For all of the reasons that censorship is bad, criticism must be held to be acceptable and arguably good in its own right. Criticism most certainly should not be dectied and lambasted as "cancellation", if only on empirical grounds. Even the briefest exposure to politics will prove than even the most unerringly perfect, true and unarguable demolition of the most erroneous, fatuous, false and irrational theory, idea, proposition or meme will be ineffective in persuading something like 40 to 50% of its adherents to abandon it.
Few would disagree that I have the right to adhere to or support any person, place, or thing; any candidate, company, or brand; any idea, theory or ideology of my choosing. So why then is it some sort of problem for the proponents of this highly suspect neologism if I should chose to withdraw such support, be it for whatever cause or even out of arbitrary capriciousness. If decide, in belated recognition of his demise, to finally withdraw my support for Pat Paulsen as a presidential candidate, how in holy hell can that be deemed to somehow cancel his life and existence. Firstly, there are many senses in which that can never occur, and, secondly, the fates already did that in 1997 in Tijuana. If I were to create a web page listing all of the things I boycott and giving my reasons, that would cancel nothing. If I were then to be deplatformed for so coing, as I most certainly would, that would be a cancellation of sorts.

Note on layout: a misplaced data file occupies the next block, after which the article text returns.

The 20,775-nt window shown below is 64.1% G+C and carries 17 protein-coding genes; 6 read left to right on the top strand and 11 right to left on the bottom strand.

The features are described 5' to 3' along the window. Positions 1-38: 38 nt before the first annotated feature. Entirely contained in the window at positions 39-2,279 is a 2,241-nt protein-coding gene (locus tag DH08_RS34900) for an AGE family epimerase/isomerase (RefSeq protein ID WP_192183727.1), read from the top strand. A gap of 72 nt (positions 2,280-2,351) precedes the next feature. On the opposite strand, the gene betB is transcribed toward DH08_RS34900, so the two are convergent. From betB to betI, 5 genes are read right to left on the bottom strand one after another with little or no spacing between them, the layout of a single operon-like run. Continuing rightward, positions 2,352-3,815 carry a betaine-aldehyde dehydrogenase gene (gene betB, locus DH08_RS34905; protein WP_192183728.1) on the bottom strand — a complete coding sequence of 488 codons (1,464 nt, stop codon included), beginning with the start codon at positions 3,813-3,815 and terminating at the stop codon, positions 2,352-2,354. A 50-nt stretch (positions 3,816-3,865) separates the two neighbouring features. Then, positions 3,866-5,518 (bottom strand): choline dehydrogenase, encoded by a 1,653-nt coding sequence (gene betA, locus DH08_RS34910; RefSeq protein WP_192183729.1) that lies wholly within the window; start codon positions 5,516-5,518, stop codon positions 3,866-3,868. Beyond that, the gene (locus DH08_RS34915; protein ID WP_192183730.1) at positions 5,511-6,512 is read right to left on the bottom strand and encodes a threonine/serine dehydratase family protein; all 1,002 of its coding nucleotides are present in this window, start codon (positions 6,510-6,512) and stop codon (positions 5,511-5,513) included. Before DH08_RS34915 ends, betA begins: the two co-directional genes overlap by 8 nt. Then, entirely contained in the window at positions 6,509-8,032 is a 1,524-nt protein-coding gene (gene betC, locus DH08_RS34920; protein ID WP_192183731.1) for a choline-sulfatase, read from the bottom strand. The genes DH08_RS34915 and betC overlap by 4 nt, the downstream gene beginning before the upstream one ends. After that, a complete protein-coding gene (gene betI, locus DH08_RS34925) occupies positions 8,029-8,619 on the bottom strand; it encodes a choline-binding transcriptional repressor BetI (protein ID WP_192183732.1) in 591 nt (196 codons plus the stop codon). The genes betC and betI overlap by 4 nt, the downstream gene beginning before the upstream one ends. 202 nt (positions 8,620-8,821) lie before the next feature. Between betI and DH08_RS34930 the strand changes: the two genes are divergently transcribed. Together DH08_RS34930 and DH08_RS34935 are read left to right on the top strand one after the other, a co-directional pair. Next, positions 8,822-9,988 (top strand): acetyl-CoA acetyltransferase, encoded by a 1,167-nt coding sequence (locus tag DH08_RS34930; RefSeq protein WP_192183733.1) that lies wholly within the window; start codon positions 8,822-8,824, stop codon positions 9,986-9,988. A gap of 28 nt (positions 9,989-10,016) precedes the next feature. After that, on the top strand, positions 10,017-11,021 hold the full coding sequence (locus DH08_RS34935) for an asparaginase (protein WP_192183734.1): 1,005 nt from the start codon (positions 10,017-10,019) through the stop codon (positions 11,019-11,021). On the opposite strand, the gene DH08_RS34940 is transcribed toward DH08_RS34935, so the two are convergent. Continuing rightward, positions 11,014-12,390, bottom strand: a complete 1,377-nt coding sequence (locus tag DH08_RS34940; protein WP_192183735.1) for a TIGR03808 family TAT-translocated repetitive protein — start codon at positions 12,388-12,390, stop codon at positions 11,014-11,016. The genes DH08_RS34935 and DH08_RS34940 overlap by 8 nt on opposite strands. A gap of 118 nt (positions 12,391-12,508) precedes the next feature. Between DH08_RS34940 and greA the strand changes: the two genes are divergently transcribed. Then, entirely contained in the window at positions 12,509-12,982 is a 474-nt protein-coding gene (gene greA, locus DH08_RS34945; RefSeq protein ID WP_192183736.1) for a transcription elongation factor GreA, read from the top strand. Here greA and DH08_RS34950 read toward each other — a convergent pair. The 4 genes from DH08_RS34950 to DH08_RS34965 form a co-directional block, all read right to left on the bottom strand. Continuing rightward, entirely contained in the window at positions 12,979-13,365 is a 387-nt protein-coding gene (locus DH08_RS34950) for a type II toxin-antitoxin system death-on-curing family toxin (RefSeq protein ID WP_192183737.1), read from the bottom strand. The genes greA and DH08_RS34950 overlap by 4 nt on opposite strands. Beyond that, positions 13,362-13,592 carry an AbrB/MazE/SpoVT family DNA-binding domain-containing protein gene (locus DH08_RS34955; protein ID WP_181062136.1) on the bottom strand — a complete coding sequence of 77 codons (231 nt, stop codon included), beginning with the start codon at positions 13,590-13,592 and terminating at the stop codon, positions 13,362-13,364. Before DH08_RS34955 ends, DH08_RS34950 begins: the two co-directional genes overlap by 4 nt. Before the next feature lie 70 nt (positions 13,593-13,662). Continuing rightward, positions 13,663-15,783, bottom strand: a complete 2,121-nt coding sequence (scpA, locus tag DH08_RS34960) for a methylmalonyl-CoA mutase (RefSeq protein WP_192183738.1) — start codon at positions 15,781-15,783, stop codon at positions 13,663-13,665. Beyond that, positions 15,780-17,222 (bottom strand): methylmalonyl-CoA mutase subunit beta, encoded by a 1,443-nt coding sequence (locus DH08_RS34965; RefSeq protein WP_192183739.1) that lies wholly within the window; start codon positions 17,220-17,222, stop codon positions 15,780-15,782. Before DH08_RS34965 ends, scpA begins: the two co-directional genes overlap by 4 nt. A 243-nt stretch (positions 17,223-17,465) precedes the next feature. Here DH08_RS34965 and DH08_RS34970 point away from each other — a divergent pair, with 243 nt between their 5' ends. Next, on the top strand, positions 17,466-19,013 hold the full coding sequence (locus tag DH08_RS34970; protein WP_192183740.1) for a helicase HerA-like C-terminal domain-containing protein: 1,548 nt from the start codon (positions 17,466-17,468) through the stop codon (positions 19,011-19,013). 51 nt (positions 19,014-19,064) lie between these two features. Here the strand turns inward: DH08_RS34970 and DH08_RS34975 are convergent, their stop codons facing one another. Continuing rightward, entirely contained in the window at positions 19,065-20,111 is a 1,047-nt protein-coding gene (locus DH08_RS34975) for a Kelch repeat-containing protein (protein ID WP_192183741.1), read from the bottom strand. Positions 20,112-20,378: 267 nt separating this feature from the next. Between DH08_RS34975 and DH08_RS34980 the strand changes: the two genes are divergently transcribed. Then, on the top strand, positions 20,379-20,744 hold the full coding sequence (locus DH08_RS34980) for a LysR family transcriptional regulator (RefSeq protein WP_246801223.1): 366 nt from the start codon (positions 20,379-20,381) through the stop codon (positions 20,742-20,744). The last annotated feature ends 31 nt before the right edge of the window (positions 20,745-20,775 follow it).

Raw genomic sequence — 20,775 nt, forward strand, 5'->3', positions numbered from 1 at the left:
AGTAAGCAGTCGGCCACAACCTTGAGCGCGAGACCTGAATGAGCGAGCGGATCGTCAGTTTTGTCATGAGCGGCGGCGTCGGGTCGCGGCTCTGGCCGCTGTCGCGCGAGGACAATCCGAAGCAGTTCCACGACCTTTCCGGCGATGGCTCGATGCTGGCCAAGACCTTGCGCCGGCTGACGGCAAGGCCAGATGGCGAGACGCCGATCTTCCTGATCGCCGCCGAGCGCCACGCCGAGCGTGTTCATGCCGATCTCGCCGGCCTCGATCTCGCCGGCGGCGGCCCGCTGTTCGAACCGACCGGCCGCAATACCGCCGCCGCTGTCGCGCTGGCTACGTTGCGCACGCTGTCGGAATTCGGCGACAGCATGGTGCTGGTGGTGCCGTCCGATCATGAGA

Is perhaps the real problem here that ordinary humans are, to the limited extent possible, taking control of their little personal chunk of the global narrative themselves, and, for better or worse, using it for their own individual purposes and goals? Did the hoi polloi grab the mike? Is that what this is really about?
I claim to have no answers or certainty, but I do know propaganda when I see it, and I know that with the phrase "cancel culture", indeterminate as to both denotation and connotation, vastly vague and vaguely vast, but ever so greatly negative in every regard, I am for shit sure being propagandazed.
Your mileage may vary and your opinions should, at least to some extent, differ.
be well and have a good one.
It's an open thread, so have at it. The floor is yours